The Daily Brief
Steve Cohen Wants to Hire New College Grads

Steve Cohen Wants to Hire New College Grads

Only recent college grads need apply.

Billionaire investor Steven Cohen wants try a homegrown approach to hiring at his massive investment portfolio and is looking to employ and train kids right out of college. Cohen, who pleaded guilty to insider trading charges as the head of SAC Capital Partners, has since created Point 72 Asset Management, a $10 billion firm that employs 850 people. The purpose of the firm is solely to invest Cohen's fortune. The firm will be creating a new recruiting website, Point72.com, Reuters reports, and is the opposite of his history of hiring seasoned investment professionals. 

The Seven-Year Itch

Looking for a new job? You're not alone. | Stockbyte/Thinkstock

That seven-year contract you signed after the 2008 financial crisis about to expire? Looking to make a move? On Wall Street talked with a panel of recruiters in the wealth management industry about what to expect in 2015. The highlights: Keep an eye on the "super-regionals" like Raymond James, who are becoming anything but regional with offices nationwide, and also look at culture, not just compensation when thinking about making a move.

Northwestern Mutual Goes on a Hiring Spree

Plenty of jobs available here.

Northwestern Mutual plans to recruit 2,000 full-time financial representatives and more than 3,000 college interns this year, the life insurance company said. Ideal candidates include millennials, military veterans, career changers and college students. Full-time representatives will get training, mentoring and joint work programs for hands-on experience, the firm said.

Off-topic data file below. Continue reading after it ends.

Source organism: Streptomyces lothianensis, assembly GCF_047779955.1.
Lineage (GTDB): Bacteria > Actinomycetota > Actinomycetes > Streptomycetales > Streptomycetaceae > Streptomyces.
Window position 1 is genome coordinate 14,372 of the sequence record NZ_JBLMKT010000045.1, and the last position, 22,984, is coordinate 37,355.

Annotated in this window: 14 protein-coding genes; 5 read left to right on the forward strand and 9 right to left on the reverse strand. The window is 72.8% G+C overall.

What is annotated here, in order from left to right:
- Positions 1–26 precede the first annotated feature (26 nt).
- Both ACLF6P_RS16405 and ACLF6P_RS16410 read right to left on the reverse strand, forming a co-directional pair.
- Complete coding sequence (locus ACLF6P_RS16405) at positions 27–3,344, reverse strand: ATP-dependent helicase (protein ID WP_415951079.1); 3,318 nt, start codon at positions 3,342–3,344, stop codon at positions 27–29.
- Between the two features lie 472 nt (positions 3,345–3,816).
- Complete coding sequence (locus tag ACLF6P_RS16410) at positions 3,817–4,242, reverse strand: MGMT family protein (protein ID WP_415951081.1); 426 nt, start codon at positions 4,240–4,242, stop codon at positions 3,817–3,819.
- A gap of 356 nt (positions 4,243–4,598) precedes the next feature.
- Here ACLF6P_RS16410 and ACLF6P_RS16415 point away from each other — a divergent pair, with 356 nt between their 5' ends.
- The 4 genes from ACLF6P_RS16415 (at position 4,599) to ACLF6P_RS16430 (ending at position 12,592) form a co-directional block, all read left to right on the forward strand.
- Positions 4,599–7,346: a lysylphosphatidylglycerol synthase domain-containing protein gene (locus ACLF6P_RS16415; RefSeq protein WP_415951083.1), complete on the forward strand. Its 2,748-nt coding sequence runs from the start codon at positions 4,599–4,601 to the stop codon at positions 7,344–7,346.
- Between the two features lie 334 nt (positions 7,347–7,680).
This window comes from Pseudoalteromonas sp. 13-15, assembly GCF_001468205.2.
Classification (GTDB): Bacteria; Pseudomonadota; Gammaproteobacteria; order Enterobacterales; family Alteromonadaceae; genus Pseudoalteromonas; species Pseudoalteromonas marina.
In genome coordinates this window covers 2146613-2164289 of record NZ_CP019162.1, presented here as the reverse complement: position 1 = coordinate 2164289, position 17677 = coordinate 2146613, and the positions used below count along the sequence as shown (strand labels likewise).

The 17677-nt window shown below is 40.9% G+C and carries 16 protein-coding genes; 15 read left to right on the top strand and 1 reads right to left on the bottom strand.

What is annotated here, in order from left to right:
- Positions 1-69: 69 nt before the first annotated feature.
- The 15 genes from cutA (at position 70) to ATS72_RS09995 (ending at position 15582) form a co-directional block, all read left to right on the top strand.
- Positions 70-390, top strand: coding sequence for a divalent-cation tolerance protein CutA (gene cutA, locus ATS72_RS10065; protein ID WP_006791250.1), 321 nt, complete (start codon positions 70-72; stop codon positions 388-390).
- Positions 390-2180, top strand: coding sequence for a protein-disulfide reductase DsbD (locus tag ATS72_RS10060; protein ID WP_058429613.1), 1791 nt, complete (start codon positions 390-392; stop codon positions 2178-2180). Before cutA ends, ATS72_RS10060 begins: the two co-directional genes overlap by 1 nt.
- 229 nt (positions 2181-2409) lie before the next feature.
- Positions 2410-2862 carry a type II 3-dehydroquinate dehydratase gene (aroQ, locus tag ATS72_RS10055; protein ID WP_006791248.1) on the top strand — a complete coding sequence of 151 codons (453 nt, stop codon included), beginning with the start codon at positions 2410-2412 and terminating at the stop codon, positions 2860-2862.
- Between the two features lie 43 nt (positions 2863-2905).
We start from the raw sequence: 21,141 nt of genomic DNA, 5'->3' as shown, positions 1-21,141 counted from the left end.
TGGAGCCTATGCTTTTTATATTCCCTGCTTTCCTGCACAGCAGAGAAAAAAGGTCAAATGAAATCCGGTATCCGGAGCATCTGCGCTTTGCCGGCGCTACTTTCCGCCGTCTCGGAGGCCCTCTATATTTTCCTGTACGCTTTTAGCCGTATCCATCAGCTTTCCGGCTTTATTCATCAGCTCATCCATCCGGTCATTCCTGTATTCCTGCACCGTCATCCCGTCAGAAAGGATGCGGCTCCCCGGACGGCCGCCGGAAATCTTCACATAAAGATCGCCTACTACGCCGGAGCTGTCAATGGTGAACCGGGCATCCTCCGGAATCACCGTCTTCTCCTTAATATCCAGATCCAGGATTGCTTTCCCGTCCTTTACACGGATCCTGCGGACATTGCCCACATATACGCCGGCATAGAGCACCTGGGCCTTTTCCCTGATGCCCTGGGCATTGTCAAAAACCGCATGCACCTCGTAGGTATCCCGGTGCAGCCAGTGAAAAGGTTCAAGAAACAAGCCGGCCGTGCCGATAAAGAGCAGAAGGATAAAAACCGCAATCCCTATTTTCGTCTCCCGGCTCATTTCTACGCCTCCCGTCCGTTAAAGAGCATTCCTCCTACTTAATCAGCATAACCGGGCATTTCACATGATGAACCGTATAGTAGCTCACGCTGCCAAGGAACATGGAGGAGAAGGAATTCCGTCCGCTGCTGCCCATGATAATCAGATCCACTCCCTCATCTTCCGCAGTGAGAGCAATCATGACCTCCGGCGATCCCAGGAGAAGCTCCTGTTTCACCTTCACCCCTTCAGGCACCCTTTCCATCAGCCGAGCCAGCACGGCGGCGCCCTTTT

Entrepreneurship Up in Africa, Down in Europe

Launch your startup here. | Benjamin Haas/Hemera/Thinkstock

The latest report from the Global Entrepreneurship Monitor, a joint venture started in 1999 by Babson College and the London Business School, found that entrepreneurship around the world seems to finally have recovered from the recession. In the U.S., entrepreneurship rose to nearly 14 percent in 2014 after reaching a low of 7.6 percent in 2010.  Africa shows the most ability to pursue an entrepreneurial enterprise while countries in the European Union are the least optimistic about opportunities and most fearful of failure. 

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